The negative consequences of the global economic crisis may include an increase in the number of cancers in the countries of the OECD, scientists have said. More unemployment and less public-health spending on healthcare could be partly to blame.
The study, published in The Lancet, investigates how economic woes in the OECD impacted all-cancer mortality.
While unemployment appeared to increase the number of cancer-related deaths, the team shows that countries offering universal health coverage fared better than those who did not.
Expenses and unemployment
The research is based on a longitudinal analysis using data from the World Bank and WHO, collected between 1990 and 2010 and including over two billion people.
Several cancers were included in the analysis - prostate cancer in men, breast cancer in women, colorectal and lung cancer in men and women.
Controlling for country-specific demographics and infrastructures, the researchers find that in total, the 2008-10 crisis can be associated to about 260 000 excess cancer-related deaths in the OECD. This relationship is even more significant when it comes to treatable cancers. Based on 2000-2007 trends, the team identified an excess of 40 000 deaths from 2008 to 2010 linked to treatable cancers alone.
Two factors - unemployment and healthcare expenditure - seem to explain these trends. Unemployment rises were significantly associated with an increase in all-cancer mortality, as the devastating consequences of being jobless may have taken a toll on individuals' well-being.
How much public authorities spent on healthcare also impacted the rate of cancer mortality, with higher spending linked to lower number of deaths. Additionally, countries with universal health coverage, like France, appeared to be better protected.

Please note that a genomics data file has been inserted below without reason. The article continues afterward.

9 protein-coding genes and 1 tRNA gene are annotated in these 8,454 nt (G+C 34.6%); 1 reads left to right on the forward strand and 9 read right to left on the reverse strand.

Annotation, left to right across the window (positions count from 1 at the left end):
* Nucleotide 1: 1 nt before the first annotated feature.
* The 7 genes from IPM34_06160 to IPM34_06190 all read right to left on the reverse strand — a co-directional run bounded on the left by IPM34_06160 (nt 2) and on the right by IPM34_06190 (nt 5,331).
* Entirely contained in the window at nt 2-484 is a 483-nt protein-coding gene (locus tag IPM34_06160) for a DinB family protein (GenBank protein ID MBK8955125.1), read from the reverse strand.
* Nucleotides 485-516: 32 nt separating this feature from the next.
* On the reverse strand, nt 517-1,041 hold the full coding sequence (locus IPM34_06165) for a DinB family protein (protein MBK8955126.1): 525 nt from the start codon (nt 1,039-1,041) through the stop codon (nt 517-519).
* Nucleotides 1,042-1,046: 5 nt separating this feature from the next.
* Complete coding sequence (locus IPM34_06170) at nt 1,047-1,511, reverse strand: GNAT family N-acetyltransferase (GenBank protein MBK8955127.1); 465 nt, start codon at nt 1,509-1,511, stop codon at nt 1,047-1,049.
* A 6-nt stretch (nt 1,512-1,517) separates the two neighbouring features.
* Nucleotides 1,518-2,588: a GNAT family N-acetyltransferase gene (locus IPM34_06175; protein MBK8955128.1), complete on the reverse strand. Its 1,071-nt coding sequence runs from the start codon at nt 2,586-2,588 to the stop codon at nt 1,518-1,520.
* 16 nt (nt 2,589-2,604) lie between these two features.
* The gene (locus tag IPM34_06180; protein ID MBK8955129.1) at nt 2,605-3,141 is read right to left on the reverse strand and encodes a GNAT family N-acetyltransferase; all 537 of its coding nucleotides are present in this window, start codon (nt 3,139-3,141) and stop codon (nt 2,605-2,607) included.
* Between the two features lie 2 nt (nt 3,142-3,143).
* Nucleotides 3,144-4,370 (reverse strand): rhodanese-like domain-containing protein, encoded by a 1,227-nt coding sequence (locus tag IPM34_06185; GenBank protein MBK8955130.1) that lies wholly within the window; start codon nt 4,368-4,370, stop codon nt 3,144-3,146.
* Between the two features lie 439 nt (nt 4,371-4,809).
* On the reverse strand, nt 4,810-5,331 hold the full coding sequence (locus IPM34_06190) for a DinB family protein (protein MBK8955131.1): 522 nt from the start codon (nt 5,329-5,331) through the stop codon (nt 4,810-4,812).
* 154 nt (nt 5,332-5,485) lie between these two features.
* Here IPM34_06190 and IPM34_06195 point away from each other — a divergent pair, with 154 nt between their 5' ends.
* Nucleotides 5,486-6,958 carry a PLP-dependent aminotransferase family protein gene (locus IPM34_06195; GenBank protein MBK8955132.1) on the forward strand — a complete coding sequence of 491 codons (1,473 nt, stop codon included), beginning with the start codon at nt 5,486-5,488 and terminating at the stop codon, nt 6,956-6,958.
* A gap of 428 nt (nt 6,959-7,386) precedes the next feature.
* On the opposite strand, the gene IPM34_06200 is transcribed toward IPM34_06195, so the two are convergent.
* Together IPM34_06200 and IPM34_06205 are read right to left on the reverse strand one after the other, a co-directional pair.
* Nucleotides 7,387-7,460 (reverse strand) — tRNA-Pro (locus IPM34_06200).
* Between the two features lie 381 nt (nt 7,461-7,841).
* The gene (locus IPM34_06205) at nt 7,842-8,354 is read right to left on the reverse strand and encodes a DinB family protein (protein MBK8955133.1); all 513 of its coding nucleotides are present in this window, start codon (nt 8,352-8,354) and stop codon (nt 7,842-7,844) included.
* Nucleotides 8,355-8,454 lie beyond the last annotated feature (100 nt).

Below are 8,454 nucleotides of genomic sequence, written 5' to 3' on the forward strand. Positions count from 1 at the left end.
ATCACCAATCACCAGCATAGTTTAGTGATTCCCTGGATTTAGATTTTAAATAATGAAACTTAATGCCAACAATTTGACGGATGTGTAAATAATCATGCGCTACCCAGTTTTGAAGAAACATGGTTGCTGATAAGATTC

A fatal combination
Lack of job and healthcare coverage therefore proved a fatal combination, reducing people's access to care, as well as the likelihood of recovering from an otherwise treatable cancer.
"Countries without universal health coverage, access to health care can often be provided via an employment package," explains co-author Professor Rifat Atun, from Harvard University. "Without employment, patients may be diagnosed late, and face poor or delayed treatment."
The study does include a number of limitations: it only shows an association between mortality, unemployment and public-sector spending, and cannot prove cause and effect. Nevertheless, the scientists say that because they found a chronological correlation - changes in unemployment were then followed by changes in cancer mortality - it is probable that there is a causal link.